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If it's in a class, then it's not exactly the same as the standard WNDPROC. Don't forget that member functions also silently pass a pointer to the correct class (the 'this' pointer) so it knows what instance it's dealing with. You need to make the member function static, because this removes the hidden requirement for the 'this' pointer.

If you want different applications to not use the same method ( as they would with a static function), then you can store a pointer to your C++ class when you create the window class (WNDCLASS/WNDCLASSEX) and have that call a function which then deals with the functions on an instance-based level. I'll update this in a moment, when I dig out an example I coded recently.
EDIT: here you go;

frame.h

namespace Engine
{
struct point2i
{
int point[2];
};

class Window
{
...

static LRESULT CALLBACK WndProc(HWND,UINT,WPARAM,LPARAM);
LRESULT CALLBACK Process(UINT,WPARAM,LPARAM);

Window(){}
~Window();

public:

...
};
}

#endif // H_ENGINE_WINDOW










frame.cpp
#include "frame.h"

namespace Engine
{

/// Window class function implementation

LRESULT CALLBACK Window::WndProc(HWND h_wnd,UINT message,WPARAM w_param,LPARAM l_param)
{
// We're going to be getting the pointer from where we store it
Window *wnd;
// This message is one of the first a window receives, so it's good
// to check for, for this bit.
if(message == WM_NCCREATE)
{
// This retrieves the window pointer. We send it by specifying the
// size of Window* in WNDCLASSEX, and sending the actual pointer in
// CreateWindowEx()
wnd = reinterpret_cast<Window*>(((LPCREATESTRUCT)l_param)->lpCreateParams);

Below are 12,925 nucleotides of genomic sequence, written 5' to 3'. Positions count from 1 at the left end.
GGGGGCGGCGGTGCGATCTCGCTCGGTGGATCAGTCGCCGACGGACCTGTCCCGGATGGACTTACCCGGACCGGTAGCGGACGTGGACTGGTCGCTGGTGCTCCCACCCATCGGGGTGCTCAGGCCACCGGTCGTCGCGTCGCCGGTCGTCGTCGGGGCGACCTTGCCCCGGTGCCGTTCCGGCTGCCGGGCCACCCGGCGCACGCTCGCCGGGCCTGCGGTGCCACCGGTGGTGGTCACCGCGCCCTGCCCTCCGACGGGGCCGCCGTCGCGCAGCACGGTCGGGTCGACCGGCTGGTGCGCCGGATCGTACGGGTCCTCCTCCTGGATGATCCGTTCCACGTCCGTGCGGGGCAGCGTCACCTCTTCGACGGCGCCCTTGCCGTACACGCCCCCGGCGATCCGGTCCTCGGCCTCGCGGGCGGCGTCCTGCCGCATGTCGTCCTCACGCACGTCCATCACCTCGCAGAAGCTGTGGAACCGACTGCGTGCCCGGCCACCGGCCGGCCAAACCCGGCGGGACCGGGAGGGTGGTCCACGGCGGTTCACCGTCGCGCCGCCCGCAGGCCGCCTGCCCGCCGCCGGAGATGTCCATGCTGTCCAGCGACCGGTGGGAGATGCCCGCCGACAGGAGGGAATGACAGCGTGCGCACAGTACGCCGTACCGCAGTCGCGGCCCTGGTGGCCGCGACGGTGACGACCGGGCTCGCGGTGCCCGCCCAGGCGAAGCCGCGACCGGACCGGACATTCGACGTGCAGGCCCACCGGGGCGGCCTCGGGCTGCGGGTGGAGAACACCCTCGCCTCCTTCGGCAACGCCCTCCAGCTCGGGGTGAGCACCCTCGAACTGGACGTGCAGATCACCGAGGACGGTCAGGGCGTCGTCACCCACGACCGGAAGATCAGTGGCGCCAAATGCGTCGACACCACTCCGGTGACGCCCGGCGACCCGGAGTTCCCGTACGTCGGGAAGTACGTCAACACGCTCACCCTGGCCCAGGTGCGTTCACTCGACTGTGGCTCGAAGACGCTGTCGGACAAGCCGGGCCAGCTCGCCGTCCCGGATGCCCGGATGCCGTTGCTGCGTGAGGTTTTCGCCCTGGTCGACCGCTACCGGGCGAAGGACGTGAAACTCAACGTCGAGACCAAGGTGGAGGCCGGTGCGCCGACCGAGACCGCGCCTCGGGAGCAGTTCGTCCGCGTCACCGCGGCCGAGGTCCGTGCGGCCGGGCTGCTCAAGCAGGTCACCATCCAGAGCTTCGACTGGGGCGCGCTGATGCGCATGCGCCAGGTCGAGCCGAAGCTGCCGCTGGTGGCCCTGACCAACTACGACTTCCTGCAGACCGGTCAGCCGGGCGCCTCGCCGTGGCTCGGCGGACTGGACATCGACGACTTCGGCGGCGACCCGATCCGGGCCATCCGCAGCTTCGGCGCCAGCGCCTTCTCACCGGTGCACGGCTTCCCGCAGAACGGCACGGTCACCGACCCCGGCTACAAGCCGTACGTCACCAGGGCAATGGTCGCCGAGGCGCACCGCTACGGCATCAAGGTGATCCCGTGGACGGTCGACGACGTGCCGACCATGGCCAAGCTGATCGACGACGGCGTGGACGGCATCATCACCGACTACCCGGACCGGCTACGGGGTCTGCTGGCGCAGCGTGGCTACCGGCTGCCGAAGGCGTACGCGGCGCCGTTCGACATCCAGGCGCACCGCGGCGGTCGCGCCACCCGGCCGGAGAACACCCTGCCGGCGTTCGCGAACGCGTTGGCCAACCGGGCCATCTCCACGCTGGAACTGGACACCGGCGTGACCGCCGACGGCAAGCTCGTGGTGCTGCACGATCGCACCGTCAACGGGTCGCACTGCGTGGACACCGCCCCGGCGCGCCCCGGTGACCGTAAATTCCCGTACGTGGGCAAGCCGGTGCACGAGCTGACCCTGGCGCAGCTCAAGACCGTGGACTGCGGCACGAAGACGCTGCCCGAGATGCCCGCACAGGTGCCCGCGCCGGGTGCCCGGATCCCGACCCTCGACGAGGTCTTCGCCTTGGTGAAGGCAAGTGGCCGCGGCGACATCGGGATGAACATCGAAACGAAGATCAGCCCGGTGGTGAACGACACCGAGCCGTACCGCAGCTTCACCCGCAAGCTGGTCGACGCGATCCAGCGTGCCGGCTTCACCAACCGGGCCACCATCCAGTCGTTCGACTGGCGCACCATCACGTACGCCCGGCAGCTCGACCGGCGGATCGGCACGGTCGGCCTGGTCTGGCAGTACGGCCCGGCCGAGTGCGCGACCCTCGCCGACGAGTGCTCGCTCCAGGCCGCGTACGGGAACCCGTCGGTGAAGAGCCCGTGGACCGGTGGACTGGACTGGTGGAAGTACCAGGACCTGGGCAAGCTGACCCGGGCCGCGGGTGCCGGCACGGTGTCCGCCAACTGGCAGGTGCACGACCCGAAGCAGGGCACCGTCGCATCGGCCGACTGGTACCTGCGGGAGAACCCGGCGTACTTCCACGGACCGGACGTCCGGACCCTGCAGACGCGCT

// the pointer isn't in the create params.
if(wnd == NULL)
{
// my own error class, use whatever error logging you like here
throw ErrorClass("Unable to retrieve window pointer from WM_NCCREATE");
}
SetLastError(0);
DWORD err;
// we have the pointer from the create params, so we set it
// in the GWLP_USERDATA area.
if(SetWindowLongPtr(h_wnd,GWLP_USERDATA,reinterpret_cast<long>(wnd))==0)
{
// error checking
err=GetLastError();
if((err))
{
throw ErrorClass("SetWindowLongPtr failed in WndProc");
}
}
// give the Window instance its win32 handle (HWND)
wnd->window_handle = h_wnd;
}
// We're not creating the window, so we should be able to send to the
// correct Window instance.
else
{
// retrieve the Window* from GWLP_USERDATA
wnd = reinterpret_cast<Window*>(GetWindowLongPtr(h_wnd,GWLP_USERDATA));
// There are a couple of messages that can be called before
// WM_NCCREATE, but they are pretty standard, so we leave them be
if(wnd == NULL)
{
return DefWindowProc(h_wnd,message,w_param,l_param);
}
}
// call the Window class's message handling function
return wnd->Process(message,w_param,l_param);
}

LRESULT CALLBACK Window::Process(UINT message,WPARAM w_param,LPARAM l_param)
{
switch(message)
{
// deal with class-specific messages here

default: return DefWindowProc(window_handle,message,w_param,l_param);
}
}
}










For setting this up, I set the cbWndExtra member of the WNDCLASSEX struct to sizeof(Window*), and to send the class pointer, I call CreateWindowEx like so;

window_handle = CreateWindowEx(0,class_name.c_str(),"Generic MGL ver 0.1 window",
WS_CAPTION|WS_BORDER,CW_USEDEFAULT,CW_USEDEFAULT,
800,600,NULL,NULL,GetModuleHandle(NULL),reinterpret_cast<LPVOID>(this));

note the 'reinterpret_cast' in the last parameter.

What happens in the static function is that I check the message sent. If the message is WM_NCCREATE, I add the class's pointer to the GWLP_USERDATA section of the windows information (NOT the window class's). If any other message is called, I check to see if the pointer has been stored. If it has, I call the correct member function, otherwise, I call DefWindowProc().

I hope this helps. Also, please note that this just sets up the window. I've taken out all of the stuff that isn't relevant, but it should be pretty easy to build upon this.

[Edited by - webwraith on December 30, 2008 7:46:04 PM]